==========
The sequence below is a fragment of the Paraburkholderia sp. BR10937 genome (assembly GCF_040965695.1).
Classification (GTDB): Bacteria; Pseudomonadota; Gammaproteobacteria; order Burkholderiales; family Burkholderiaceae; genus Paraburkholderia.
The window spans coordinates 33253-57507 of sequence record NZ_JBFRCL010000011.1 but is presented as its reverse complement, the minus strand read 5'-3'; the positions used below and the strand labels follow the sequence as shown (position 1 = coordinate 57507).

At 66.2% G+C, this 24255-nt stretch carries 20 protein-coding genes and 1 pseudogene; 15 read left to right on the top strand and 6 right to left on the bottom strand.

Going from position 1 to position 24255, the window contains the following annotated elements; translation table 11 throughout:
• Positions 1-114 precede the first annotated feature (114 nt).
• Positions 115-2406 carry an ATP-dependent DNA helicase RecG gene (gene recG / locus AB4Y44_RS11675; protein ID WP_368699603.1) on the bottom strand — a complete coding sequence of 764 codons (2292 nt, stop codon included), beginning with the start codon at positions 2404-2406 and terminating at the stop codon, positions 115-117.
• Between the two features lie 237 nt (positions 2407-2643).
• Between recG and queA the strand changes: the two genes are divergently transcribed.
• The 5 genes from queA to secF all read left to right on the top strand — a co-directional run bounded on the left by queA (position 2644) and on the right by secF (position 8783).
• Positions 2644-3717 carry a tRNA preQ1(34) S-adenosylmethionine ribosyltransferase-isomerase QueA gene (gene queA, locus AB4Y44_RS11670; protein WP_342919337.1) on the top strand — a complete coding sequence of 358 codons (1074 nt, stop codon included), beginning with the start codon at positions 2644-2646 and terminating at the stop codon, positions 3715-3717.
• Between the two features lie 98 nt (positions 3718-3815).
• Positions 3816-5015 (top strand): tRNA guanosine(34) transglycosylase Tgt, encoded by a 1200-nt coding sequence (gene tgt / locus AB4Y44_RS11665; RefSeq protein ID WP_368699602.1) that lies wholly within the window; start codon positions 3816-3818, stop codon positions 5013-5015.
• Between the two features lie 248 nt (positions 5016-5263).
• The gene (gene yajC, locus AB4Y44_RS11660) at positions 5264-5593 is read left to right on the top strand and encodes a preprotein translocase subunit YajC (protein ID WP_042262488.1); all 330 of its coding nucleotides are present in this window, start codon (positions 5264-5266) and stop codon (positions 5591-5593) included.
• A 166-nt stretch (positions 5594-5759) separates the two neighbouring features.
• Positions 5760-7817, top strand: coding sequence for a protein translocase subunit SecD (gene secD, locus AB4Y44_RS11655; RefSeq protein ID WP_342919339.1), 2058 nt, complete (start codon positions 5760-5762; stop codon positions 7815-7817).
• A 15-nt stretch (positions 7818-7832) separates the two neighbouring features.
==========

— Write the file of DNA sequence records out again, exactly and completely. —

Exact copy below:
The sequence below is a fragment of the Paraburkholderia sp. BR10937 genome (assembly GCF_040965695.1).
Classification (GTDB): Bacteria; Pseudomonadota; Gammaproteobacteria; order Burkholderiales; family Burkholderiaceae; genus Paraburkholderia.
The window spans coordinates 33253-57507 of sequence record NZ_JBFRCL010000011.1 but is presented as its reverse complement, the minus strand read 5'-3'; the positions used below and the strand labels follow the sequence as shown (position 1 = coordinate 57507).

At 66.2% G+C, this 24255-nt stretch carries 20 protein-coding genes and 1 pseudogene; 15 read left to right on the top strand and 6 right to left on the bottom strand.

Going from position 1 to position 24255, the window contains the following annotated elements; translation table 11 throughout:
• Positions 1-114 precede the first annotated feature (114 nt).
• Positions 115-2406 carry an ATP-dependent DNA helicase RecG gene (gene recG / locus AB4Y44_RS11675; protein ID WP_368699603.1) on the bottom strand — a complete coding sequence of 764 codons (2292 nt, stop codon included), beginning with the start codon at positions 2404-2406 and terminating at the stop codon, positions 115-117.
• Between the two features lie 237 nt (positions 2407-2643).
• Between recG and queA the strand changes: the two genes are divergently transcribed.
• The 5 genes from queA to secF all read left to right on the top strand — a co-directional run bounded on the left by queA (position 2644) and on the right by secF (position 8783).
• Positions 2644-3717 carry a tRNA preQ1(34) S-adenosylmethionine ribosyltransferase-isomerase QueA gene (gene queA, locus AB4Y44_RS11670; protein WP_342919337.1) on the top strand — a complete coding sequence of 358 codons (1074 nt, stop codon included), beginning with the start codon at positions 2644-2646 and terminating at the stop codon, positions 3715-3717.
• Between the two features lie 98 nt (positions 3718-3815).
• Positions 3816-5015 (top strand): tRNA guanosine(34) transglycosylase Tgt, encoded by a 1200-nt coding sequence (gene tgt / locus AB4Y44_RS11665; RefSeq protein ID WP_368699602.1) that lies wholly within the window; start codon positions 3816-3818, stop codon positions 5013-5015.
• Between the two features lie 248 nt (positions 5016-5263).
• The gene (gene yajC, locus AB4Y44_RS11660) at positions 5264-5593 is read left to right on the top strand and encodes a preprotein translocase subunit YajC (protein ID WP_042262488.1); all 330 of its coding nucleotides are present in this window, start codon (positions 5264-5266) and stop codon (positions 5591-5593) included.
• A 166-nt stretch (positions 5594-5759) separates the two neighbouring features.
• Positions 5760-7817, top strand: coding sequence for a protein translocase subunit SecD (gene secD, locus AB4Y44_RS11655; RefSeq protein ID WP_342919339.1), 2058 nt, complete (start codon positions 5760-5762; stop codon positions 7815-7817).
• A 15-nt stretch (positions 7818-7832) separates the two neighbouring features.